TikTok Food Trends Have A Bigger Impact On The Planet Than You May Think

There's no denying the fact that TikTok has forever changed the way we go about preparing our favorite foods. The video sharing platform has become the hub for food hacks, copycat recipes, and viral food trends. For goodness sake, TikTok taught us how to make pasta chips, pancake cereal, boozy beverages, and the best coffee known to man — that's right, Dalgona coffee. It's hard to imagine a time before #FoodTok. However, new research from Uswitch suggests that a majority of these popular TikTok food trends are greatly contributing to the rising increase in greenhouse gas emissions.

For many years, climate organizations and experts have been warning us that our planet's greenhouse gas levels are too significant for our atmosphere to handle (via NRDC). This has resulted in hotter temperatures, melting ice caps, and longer, more destructive fire seasons. To help people make "climate-conscious decisions" when it comes to what they eat, Uswitch researched the TikTok trends that contribute the most and the least to greenhouse emissions.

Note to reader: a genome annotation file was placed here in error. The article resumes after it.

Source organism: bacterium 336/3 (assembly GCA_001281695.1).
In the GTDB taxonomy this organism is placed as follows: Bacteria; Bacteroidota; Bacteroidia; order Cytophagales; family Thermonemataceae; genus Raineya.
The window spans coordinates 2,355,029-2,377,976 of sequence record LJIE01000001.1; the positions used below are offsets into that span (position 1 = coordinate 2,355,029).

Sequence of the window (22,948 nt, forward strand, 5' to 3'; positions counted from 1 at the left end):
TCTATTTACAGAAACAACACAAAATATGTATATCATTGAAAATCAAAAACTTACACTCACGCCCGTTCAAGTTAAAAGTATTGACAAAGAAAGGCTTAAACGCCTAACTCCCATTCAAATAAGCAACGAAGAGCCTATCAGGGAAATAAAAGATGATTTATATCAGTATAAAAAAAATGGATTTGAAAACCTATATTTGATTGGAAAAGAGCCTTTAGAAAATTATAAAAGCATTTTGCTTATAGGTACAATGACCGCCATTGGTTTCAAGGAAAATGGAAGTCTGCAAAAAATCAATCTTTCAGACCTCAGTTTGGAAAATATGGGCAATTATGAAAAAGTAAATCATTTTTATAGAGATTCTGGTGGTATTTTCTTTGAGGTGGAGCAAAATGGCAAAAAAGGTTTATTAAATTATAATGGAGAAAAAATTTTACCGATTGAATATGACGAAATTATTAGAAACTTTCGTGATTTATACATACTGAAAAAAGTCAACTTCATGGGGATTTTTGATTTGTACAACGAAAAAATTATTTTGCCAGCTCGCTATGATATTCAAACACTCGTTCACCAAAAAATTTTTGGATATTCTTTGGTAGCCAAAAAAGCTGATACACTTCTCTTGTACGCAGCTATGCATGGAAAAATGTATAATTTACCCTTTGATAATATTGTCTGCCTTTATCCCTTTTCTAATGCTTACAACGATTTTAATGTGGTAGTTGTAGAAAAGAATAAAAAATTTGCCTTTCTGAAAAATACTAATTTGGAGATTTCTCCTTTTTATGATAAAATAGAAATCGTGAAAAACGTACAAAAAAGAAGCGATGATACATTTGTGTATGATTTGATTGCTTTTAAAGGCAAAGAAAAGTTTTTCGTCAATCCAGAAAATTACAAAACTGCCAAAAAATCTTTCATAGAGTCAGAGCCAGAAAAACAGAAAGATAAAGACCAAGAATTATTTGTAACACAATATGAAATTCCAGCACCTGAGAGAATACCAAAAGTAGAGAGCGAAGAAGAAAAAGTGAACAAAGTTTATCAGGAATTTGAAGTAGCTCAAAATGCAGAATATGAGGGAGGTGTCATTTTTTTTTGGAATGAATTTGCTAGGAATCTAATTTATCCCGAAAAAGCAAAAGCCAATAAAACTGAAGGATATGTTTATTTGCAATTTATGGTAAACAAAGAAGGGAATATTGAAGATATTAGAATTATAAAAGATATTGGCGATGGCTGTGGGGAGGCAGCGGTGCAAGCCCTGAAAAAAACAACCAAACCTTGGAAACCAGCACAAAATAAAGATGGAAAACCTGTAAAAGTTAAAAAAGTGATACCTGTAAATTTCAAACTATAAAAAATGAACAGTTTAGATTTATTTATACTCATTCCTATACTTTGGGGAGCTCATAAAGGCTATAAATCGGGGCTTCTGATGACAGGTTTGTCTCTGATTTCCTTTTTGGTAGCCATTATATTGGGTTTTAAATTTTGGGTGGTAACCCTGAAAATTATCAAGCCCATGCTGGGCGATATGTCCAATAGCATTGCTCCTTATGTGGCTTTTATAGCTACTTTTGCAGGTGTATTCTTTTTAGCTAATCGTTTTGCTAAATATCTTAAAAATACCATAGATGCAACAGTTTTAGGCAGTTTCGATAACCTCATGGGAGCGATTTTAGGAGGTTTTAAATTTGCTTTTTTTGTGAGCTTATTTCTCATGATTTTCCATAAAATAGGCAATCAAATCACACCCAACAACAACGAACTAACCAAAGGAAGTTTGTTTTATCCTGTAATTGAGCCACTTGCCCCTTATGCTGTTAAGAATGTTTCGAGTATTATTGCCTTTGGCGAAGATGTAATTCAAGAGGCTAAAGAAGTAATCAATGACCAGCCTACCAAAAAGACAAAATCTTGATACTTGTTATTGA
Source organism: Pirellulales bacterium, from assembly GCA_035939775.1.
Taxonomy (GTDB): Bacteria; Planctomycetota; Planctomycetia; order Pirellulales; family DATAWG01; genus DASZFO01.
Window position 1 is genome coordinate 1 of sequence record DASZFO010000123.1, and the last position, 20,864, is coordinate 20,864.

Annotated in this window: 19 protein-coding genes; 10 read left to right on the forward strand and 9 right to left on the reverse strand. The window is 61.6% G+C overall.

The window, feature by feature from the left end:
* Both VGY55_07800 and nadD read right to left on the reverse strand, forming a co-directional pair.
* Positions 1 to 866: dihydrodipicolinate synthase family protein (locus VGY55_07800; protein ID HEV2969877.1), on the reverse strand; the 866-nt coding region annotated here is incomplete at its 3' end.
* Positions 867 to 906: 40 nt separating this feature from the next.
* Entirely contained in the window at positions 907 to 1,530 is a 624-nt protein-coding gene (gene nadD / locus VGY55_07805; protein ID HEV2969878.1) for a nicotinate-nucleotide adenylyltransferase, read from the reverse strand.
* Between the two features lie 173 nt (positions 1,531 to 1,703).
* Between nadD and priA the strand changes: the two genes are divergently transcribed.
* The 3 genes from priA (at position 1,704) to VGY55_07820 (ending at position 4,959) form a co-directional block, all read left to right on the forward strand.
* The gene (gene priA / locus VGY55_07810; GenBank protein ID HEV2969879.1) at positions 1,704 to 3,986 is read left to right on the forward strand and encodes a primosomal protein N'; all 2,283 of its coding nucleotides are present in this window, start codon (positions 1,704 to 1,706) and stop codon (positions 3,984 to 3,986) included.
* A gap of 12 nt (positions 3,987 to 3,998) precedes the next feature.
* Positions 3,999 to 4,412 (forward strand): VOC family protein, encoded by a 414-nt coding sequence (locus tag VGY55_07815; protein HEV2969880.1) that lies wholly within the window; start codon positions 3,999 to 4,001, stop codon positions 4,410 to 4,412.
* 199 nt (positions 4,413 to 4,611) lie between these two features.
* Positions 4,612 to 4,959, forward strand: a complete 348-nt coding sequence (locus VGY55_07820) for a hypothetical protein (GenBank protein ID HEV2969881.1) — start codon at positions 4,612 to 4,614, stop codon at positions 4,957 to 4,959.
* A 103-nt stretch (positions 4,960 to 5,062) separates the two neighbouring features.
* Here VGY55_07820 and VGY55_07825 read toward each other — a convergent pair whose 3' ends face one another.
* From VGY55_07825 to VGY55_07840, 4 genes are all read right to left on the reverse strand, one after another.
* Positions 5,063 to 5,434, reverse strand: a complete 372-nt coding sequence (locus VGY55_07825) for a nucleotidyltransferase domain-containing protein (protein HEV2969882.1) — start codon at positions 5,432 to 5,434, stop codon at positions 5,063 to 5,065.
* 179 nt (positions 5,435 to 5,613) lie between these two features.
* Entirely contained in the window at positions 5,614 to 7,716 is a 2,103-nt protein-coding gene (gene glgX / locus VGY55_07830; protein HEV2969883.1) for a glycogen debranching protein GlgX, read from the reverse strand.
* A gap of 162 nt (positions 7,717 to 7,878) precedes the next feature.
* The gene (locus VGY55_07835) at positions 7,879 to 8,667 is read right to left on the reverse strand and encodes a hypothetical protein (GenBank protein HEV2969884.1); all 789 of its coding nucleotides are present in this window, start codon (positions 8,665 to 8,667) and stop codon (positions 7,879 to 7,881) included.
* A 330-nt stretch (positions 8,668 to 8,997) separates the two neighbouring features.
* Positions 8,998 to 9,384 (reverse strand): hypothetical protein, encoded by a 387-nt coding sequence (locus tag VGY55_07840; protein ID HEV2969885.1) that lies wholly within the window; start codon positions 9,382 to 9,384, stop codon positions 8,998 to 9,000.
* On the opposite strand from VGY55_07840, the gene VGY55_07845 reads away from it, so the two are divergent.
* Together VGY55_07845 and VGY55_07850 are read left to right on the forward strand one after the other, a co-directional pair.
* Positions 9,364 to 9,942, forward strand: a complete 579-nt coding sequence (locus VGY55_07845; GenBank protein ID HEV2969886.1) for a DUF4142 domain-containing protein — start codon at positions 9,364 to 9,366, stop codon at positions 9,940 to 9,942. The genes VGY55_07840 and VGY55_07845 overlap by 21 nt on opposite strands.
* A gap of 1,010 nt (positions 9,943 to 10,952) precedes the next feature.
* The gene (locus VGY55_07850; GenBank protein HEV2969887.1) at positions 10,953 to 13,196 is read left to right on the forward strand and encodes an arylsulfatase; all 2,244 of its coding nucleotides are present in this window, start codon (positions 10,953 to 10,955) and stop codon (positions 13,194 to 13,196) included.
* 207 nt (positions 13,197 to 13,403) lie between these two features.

These are the highest and lowest emitters

According to Uswitch, 25% of greenhouse gas emissions come from food, which means switching up what we eat can make a substantial difference. In order to find the highest and lowest emitters, the company figured out "how many grams of carbon dioxide equivalent (gCO2e) each meal produces." Based on Uswitch's findings, the most eco-friendly food trends to come from TikTok were spicy pickled garlic (83 gCO2e), corn ribs (289 gCO2e), and acai bowls (354 gCO2e). On the flipside, foods emitting the most greenhouse gas included cheeseburgers (5,768 gCO2e) and mozzarella sticks (2,346 gCO2e). Other notable mentions were feta pasta (1,929 gCO2e) and the famous breakfast sandwich (1.506 gCO2e). Of the TikTok drink trends, Dalgona coffee (905 gCO2e) had the highest emissions while an almond flat white (134 gCO2e) was the lowest.

To put this in perspective, Uswitch noted that the highest emitter they found across the board produces over 14 times the amount of greenhouse gas a car emits after one mile. If you're interested in cutting down the amount of CO2 you emit, Uswitch recommends calculating your carbon footprint as a first step.